I was hoping to write this entry on Tuesday, but I spent part of my day at an educator job fair (which was a complete waste of time in my opinion, considering that no one is hiring), making my own pancakes at Slappy Cakes (and drinking a mimosa), and working on school work. However, I was able to stop by my local bookstore on the way home to pick up a special edition of TIME magazine featuring the 150th Anniversary of the Civil War.
With the celebration underway, I spent a week with my students participating in a mock Senate Meeting on sectional conflict. The class was divided in slave and free areas and they proposed bills, which would help spread progress ("king cotton" or Industrial Revolution) into the new frontier. The students who were part of the slave area quickly realized that they were largely opposed, as the free area continuously proposed bills on tariffs and export taxes, as well as moving the capital, and constructing a National Road to the frontier. The slave area constantly called out, "this isn't fair, they have more people than us!" Or, "the vice president always sides with the free area." This is reality people, life isn't fair; and politics are definitely not!
In the end the House proposed a bill that a state could leave the Union with proper cause and with 51% of their state votes. The free area, which stands for the majority, ruled against the passage of this bill. Outraged, the slave area made a motion to secede and start their own nation, without the oppression of unfair laws. The free area quickly made a motion in turn to bring the slave area back to the Union, which the majority seconded and agreed to declare war on the slave area.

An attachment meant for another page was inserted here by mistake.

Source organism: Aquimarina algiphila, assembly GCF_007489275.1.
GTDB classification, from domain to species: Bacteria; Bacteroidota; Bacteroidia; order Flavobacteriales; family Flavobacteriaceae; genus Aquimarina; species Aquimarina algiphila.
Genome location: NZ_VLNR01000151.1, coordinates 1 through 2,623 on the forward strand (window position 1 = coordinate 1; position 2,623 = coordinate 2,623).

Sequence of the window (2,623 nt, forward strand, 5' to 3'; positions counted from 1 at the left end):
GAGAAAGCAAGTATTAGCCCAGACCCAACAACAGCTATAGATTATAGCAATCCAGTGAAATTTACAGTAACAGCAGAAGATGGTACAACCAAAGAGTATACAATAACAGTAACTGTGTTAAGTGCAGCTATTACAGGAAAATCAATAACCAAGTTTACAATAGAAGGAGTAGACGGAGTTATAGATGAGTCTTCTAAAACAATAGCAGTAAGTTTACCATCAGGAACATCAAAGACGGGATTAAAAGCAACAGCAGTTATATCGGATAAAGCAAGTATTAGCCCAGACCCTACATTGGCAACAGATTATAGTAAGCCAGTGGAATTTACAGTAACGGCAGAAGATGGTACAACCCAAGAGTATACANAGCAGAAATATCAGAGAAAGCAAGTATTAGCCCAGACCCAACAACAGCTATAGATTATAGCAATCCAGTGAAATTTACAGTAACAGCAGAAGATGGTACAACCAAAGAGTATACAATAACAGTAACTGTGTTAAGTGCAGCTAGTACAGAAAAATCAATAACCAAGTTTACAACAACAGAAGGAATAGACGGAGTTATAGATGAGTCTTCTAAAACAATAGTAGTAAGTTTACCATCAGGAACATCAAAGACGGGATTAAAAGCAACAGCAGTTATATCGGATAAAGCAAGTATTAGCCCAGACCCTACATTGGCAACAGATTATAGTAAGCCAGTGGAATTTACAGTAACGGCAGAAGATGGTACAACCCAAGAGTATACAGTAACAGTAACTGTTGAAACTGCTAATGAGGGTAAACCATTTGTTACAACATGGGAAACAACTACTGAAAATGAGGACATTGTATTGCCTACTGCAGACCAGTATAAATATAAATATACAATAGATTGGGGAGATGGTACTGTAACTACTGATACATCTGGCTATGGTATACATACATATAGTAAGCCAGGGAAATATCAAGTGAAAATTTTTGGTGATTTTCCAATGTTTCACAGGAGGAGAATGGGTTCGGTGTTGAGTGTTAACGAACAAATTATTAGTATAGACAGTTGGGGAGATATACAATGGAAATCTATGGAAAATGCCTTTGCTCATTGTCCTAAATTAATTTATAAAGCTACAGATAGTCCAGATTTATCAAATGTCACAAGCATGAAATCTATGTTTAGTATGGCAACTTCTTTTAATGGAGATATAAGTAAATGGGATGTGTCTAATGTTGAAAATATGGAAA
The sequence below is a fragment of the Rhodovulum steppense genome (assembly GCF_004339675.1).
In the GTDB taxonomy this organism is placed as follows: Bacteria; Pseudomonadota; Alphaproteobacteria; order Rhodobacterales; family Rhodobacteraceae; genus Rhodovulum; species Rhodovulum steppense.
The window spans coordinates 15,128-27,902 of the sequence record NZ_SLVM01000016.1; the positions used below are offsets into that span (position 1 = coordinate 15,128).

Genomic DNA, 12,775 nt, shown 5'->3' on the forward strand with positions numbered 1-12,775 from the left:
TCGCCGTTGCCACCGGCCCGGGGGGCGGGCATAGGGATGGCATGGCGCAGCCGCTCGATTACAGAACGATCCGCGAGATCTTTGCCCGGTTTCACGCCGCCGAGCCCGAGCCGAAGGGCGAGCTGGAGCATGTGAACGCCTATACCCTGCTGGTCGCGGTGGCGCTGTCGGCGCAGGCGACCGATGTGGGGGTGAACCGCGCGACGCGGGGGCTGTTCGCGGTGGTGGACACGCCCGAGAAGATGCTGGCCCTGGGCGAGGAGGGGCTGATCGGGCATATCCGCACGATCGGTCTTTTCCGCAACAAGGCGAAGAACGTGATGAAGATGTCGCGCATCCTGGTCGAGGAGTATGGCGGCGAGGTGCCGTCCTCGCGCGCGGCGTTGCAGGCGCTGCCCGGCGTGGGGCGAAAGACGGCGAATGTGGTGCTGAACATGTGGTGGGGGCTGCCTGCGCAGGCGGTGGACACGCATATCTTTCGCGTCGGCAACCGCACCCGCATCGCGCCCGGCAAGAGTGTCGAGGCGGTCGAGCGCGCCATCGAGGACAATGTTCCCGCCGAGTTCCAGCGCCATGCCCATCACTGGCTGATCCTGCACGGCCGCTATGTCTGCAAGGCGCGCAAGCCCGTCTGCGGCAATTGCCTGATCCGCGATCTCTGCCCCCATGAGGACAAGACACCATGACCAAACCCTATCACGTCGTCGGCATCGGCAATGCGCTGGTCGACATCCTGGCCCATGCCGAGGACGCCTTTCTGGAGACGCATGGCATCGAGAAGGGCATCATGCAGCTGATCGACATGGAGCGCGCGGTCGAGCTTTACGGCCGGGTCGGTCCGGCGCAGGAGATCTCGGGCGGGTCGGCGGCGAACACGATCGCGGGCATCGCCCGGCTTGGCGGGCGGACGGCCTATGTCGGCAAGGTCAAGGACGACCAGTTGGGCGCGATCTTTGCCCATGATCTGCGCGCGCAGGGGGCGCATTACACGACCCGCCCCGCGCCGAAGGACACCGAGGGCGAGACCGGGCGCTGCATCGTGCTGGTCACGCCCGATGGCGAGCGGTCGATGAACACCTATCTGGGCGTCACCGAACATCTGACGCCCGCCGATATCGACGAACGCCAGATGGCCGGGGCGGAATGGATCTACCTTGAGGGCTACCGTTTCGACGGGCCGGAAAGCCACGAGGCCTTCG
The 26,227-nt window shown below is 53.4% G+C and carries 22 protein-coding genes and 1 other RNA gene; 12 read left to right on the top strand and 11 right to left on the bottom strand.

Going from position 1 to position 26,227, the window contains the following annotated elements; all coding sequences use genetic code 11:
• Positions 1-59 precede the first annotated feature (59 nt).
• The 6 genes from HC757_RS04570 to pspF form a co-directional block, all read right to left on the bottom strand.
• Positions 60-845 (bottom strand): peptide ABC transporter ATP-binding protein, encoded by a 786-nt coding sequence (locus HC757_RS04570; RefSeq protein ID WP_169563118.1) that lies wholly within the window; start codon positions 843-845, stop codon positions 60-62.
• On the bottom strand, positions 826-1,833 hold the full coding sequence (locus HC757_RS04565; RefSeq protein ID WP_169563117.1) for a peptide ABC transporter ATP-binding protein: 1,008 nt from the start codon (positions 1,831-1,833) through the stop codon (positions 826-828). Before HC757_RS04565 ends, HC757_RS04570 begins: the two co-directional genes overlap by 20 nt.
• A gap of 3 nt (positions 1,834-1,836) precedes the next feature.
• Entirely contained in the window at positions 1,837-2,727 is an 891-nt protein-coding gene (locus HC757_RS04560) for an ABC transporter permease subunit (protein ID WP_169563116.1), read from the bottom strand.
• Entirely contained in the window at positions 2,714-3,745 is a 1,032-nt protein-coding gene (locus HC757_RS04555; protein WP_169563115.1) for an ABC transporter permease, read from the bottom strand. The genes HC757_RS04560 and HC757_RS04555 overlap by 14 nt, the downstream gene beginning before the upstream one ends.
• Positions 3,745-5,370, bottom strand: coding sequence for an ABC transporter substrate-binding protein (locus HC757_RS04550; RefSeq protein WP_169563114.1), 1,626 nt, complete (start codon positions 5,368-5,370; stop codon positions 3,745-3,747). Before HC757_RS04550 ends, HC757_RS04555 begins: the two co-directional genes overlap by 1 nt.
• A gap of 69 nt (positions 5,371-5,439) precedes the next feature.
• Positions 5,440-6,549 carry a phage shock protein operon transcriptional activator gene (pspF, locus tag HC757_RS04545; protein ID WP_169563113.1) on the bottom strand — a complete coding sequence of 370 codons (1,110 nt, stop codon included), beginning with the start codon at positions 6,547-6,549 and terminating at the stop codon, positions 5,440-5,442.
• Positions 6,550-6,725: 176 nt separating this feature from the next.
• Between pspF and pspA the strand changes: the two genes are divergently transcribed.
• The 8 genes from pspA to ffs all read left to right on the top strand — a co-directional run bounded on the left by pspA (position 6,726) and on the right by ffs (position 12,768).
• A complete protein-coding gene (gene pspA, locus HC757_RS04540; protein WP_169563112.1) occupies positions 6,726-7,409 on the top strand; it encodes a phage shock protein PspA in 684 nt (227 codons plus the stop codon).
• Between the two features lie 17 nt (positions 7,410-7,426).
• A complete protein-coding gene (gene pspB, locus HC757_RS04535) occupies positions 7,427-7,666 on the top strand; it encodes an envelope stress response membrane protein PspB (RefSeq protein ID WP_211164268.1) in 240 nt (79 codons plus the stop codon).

In the next couple of weeks we will be discussing the regional differences of the North and South and what caused the United States to escalate into a war between the states, and the Civil War itself. Students will test their knowledge in a game of Civil War "Risk," which will allow them to move their troops from town to town on their country map. Which ever side captures the most cities wins the civil war.
Even though the American Civil War is taught every year in 8th grade and 11th grade classrooms around the U.S., regional conflict still presides, and in some cases, the Civil War is still being fought.
The following is a video from TIME, featuring those who are still living the Civil War through reenactments today.